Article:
The arrests and security measures on display last weekend reveal that Canada is prepared to defend its values, institutions and people from those who would do them harm.


This nation's much criticized immigration system is surely no worse, and its border security no more porous, than that of the United States ...

11 comments:

-epm said...

Regarding American views of Canada...

Most Americans feel this way about every other country on the planet. We're really not that bright and we find it easier just make up stuff than actually learn about the the world beyond our borders. In fact most of what we "know" of Canada is based on Doug and Bob McKenzie skits and maybe a couple of Red Green shows.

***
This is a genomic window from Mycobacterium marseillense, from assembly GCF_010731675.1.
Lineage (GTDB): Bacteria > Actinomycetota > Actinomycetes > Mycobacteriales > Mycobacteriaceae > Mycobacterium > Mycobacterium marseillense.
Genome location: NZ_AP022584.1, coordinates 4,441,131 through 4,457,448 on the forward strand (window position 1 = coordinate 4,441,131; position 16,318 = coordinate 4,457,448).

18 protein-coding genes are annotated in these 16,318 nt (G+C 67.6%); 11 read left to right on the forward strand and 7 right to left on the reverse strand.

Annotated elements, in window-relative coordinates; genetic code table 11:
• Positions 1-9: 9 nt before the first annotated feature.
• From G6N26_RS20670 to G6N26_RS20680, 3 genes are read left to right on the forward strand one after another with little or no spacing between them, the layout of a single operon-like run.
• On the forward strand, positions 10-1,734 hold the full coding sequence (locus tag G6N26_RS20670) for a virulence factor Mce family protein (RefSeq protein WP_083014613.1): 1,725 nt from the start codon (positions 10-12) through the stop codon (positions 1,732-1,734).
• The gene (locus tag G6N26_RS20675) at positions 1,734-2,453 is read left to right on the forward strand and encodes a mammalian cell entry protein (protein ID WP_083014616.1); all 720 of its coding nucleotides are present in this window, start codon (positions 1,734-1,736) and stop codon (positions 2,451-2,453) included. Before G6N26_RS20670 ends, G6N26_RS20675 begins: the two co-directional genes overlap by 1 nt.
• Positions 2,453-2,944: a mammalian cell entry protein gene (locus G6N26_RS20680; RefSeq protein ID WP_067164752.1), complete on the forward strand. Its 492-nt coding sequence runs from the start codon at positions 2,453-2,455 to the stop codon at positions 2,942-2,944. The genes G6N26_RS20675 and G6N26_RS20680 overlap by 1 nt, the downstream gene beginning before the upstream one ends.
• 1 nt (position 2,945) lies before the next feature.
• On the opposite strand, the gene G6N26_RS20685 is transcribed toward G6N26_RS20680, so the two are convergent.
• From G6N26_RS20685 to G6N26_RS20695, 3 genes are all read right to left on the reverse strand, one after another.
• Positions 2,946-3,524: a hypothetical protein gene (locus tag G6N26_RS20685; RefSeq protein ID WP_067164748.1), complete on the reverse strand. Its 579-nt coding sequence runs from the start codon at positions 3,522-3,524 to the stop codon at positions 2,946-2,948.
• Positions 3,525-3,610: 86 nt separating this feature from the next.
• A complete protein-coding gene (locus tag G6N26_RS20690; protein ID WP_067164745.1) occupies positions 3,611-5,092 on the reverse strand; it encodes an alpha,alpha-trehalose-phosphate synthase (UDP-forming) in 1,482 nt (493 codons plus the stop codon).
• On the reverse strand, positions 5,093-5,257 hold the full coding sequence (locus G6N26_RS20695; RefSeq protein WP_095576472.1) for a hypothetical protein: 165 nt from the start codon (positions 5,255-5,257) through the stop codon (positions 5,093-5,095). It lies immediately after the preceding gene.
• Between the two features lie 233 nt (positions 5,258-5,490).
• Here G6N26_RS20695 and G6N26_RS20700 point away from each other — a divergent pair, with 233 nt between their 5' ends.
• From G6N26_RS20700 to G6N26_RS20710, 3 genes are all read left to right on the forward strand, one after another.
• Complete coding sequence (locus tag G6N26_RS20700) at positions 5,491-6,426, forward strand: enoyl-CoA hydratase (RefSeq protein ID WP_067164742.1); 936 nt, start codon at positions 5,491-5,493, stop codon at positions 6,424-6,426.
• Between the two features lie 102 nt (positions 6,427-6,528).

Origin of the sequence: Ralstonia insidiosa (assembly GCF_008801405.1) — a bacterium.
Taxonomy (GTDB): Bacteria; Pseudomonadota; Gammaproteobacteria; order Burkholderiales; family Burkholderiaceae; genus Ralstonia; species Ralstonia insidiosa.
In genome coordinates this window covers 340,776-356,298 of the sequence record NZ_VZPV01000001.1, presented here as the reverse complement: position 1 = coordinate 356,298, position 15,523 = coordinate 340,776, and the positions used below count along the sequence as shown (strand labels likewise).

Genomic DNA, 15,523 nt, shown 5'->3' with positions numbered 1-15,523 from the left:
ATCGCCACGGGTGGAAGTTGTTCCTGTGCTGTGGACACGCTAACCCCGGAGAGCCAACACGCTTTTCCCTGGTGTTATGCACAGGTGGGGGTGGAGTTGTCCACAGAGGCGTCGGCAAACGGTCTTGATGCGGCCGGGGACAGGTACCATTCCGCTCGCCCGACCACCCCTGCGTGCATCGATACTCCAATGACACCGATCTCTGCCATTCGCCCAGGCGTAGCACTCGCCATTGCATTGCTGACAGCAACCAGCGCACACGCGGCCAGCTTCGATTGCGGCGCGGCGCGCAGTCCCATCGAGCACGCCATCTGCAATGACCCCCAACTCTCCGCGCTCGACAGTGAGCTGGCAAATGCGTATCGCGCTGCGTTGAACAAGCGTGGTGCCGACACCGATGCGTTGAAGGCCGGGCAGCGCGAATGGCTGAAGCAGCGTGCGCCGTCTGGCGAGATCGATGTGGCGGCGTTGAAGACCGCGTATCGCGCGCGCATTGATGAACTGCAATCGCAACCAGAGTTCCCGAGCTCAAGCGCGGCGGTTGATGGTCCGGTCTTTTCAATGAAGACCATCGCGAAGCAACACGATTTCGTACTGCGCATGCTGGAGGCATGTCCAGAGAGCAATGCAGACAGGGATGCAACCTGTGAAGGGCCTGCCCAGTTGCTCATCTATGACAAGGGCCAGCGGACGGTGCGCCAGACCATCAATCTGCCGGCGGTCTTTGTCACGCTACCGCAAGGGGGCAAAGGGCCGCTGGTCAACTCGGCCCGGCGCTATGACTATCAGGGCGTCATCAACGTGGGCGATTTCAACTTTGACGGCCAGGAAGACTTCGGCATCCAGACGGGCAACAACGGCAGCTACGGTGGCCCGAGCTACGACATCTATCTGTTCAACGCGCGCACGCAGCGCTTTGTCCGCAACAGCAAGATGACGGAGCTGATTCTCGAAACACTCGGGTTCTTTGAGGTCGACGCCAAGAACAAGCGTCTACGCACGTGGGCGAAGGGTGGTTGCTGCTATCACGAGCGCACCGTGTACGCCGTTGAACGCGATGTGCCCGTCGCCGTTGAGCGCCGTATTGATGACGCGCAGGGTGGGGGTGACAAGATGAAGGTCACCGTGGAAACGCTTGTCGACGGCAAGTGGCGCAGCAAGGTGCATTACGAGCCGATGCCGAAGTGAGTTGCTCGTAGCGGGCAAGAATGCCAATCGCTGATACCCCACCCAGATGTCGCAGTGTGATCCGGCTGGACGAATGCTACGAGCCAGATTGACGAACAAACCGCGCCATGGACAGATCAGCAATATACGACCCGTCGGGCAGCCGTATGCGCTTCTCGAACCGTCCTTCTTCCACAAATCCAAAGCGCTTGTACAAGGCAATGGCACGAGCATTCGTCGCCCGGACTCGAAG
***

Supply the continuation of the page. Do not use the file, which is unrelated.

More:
-epm said...

I forgot the :) in my pervious post... it was meant to be a little self deprecating humor, not a real slam on Americans... well, mostly :)

Granny said...

Not all of us south of your border agree with that nonsense.

My next baby step - learning how to cross words out on a post.

Loner said...

I think, too, Americans are learning that there is so much baloney in the news - that stories are skewed with carefully chosen words to bring the reader to the news agency's views. Personally, I think that any man willing ot exchange his life for the death of another man is tough to defeat - and the answer is not tightening up borders and making more walls, anyway.

Valerie - Riding Solo said...

I spent four months going from Toronto to Victoria Island. I loved Canada and Canadians. They talk funny but they can't help that, their hearts are in the right place.

I don't make the mistake of confusing the people with the government.

Lynn said...

We are in the midst of "broken borders" hysteria down here. People tend to forget that the 9/11 terrorists walked through the front door instead of sneaking through the back window.

Iona said...